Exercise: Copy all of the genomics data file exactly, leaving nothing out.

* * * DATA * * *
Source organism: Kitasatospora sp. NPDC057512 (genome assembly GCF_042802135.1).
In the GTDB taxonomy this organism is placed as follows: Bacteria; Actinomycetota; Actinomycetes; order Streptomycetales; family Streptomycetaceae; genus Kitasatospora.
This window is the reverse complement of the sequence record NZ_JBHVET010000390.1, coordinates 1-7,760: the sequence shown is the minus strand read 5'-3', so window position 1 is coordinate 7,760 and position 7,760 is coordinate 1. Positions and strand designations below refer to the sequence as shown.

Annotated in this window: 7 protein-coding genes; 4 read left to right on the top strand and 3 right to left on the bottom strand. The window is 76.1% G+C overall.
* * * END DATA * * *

Source organism: Kitasatospora sp. NPDC057512 (genome assembly GCF_042802135.1).
In the GTDB taxonomy this organism is placed as follows: Bacteria; Actinomycetota; Actinomycetes; order Streptomycetales; family Streptomycetaceae; genus Kitasatospora.
This window is the reverse complement of the sequence record NZ_JBHVET010000390.1, coordinates 1-7,760: the sequence shown is the minus strand read 5'-3', so window position 1 is coordinate 7,760 and position 7,760 is coordinate 1. Positions and strand designations below refer to the sequence as shown.

Annotated in this window: 7 protein-coding genes; 4 read left to right on the top strand and 3 right to left on the bottom strand. The window is 76.1% G+C overall.